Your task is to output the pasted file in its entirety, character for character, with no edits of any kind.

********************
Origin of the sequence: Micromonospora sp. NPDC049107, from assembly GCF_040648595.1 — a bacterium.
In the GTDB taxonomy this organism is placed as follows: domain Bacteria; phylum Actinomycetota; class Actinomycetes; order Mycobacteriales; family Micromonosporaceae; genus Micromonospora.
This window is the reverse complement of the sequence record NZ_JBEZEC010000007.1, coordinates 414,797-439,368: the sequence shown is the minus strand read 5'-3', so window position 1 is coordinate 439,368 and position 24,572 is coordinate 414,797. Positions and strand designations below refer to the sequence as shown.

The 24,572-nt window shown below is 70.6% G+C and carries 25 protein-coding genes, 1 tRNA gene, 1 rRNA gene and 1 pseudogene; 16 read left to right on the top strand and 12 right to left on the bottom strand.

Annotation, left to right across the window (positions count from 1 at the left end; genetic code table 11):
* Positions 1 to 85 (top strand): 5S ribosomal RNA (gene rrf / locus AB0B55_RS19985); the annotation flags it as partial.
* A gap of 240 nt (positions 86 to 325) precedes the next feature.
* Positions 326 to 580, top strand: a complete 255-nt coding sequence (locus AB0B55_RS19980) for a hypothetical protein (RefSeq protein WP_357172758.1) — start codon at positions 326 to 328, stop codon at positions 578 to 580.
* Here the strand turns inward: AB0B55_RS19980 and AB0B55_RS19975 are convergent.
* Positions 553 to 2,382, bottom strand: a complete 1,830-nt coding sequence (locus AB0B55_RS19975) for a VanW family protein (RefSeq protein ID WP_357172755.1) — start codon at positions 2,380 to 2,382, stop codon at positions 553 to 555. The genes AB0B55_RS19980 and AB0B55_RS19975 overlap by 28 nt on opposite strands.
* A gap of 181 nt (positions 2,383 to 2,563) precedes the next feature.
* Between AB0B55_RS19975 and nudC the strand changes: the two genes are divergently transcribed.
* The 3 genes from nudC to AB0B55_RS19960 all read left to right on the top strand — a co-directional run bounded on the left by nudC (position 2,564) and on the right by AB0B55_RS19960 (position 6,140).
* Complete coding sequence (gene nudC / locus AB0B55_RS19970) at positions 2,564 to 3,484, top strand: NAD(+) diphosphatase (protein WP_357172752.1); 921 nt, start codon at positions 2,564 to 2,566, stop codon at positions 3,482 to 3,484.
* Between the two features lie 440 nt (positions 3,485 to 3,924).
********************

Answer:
Origin of the sequence: Micromonospora sp. NPDC049107, from assembly GCF_040648595.1 — a bacterium.
In the GTDB taxonomy this organism is placed as follows: domain Bacteria; phylum Actinomycetota; class Actinomycetes; order Mycobacteriales; family Micromonosporaceae; genus Micromonospora.
This window is the reverse complement of the sequence record NZ_JBEZEC010000007.1, coordinates 414,797-439,368: the sequence shown is the minus strand read 5'-3', so window position 1 is coordinate 439,368 and position 24,572 is coordinate 414,797. Positions and strand designations below refer to the sequence as shown.

The 24,572-nt window shown below is 70.6% G+C and carries 25 protein-coding genes, 1 tRNA gene, 1 rRNA gene and 1 pseudogene; 16 read left to right on the top strand and 12 right to left on the bottom strand.

Annotation, left to right across the window (positions count from 1 at the left end; genetic code table 11):
* Positions 1 to 85 (top strand): 5S ribosomal RNA (gene rrf / locus AB0B55_RS19985); the annotation flags it as partial.
* A gap of 240 nt (positions 86 to 325) precedes the next feature.
* Positions 326 to 580, top strand: a complete 255-nt coding sequence (locus AB0B55_RS19980) for a hypothetical protein (RefSeq protein WP_357172758.1) — start codon at positions 326 to 328, stop codon at positions 578 to 580.
* Here the strand turns inward: AB0B55_RS19980 and AB0B55_RS19975 are convergent.
* Positions 553 to 2,382, bottom strand: a complete 1,830-nt coding sequence (locus AB0B55_RS19975) for a VanW family protein (RefSeq protein ID WP_357172755.1) — start codon at positions 2,380 to 2,382, stop codon at positions 553 to 555. The genes AB0B55_RS19980 and AB0B55_RS19975 overlap by 28 nt on opposite strands.
* A gap of 181 nt (positions 2,383 to 2,563) precedes the next feature.
* Between AB0B55_RS19975 and nudC the strand changes: the two genes are divergently transcribed.
* The 3 genes from nudC to AB0B55_RS19960 all read left to right on the top strand — a co-directional run bounded on the left by nudC (position 2,564) and on the right by AB0B55_RS19960 (position 6,140).
* Complete coding sequence (gene nudC / locus AB0B55_RS19970) at positions 2,564 to 3,484, top strand: NAD(+) diphosphatase (protein WP_357172752.1); 921 nt, start codon at positions 2,564 to 2,566, stop codon at positions 3,482 to 3,484.
* Between the two features lie 440 nt (positions 3,485 to 3,924).